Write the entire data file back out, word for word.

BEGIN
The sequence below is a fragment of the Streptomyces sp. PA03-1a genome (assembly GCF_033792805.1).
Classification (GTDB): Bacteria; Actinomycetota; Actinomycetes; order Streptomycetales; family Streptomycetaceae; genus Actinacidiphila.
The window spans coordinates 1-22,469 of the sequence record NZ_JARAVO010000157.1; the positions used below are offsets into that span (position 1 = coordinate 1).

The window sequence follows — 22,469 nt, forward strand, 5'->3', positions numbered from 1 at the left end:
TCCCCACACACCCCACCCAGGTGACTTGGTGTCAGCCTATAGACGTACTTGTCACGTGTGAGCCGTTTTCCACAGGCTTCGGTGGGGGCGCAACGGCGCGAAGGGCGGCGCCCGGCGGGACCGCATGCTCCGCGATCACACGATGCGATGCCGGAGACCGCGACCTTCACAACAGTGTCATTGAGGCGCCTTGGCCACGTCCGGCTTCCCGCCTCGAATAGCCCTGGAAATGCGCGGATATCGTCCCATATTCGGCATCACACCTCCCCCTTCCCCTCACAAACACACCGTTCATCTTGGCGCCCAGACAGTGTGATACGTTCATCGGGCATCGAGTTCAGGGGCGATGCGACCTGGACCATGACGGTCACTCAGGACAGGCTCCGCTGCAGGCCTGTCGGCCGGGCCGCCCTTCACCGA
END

The sequence below is a fragment of the Streptomyces sp. PA03-1a genome (assembly GCF_033792805.1).
Classification (GTDB): Bacteria; Actinomycetota; Actinomycetes; order Streptomycetales; family Streptomycetaceae; genus Actinacidiphila.
The window spans coordinates 1-22,469 of the sequence record NZ_JARAVO010000157.1; the positions used below are offsets into that span (position 1 = coordinate 1).

The window sequence follows — 22,469 nt, forward strand, 5'->3', positions numbered from 1 at the left end:
TCCCCACACACCCCACCCAGGTGACTTGGTGTCAGCCTATAGACGTACTTGTCACGTGTGAGCCGTTTTCCACAGGCTTCGGTGGGGGCGCAACGGCGCGAAGGGCGGCGCCCGGCGGGACCGCATGCTCCGCGATCACACGATGCGATGCCGGAGACCGCGACCTTCACAACAGTGTCATTGAGGCGCCTTGGCCACGTCCGGCTTCCCGCCTCGAATAGCCCTGGAAATGCGCGGATATCGTCCCATATTCGGCATCACACCTCCCCCTTCCCCTCACAAACACACCGTTCATCTTGGCGCCCAGACAGTGTGATACGTTCATCGGGCATCGAGTTCAGGGGCGATGCGACCTGGACCATGACGGTCACTCAGGACAGGCTCCGCTGCAGGCCTGTCGGCCGGGCCGCCCTTCACCGA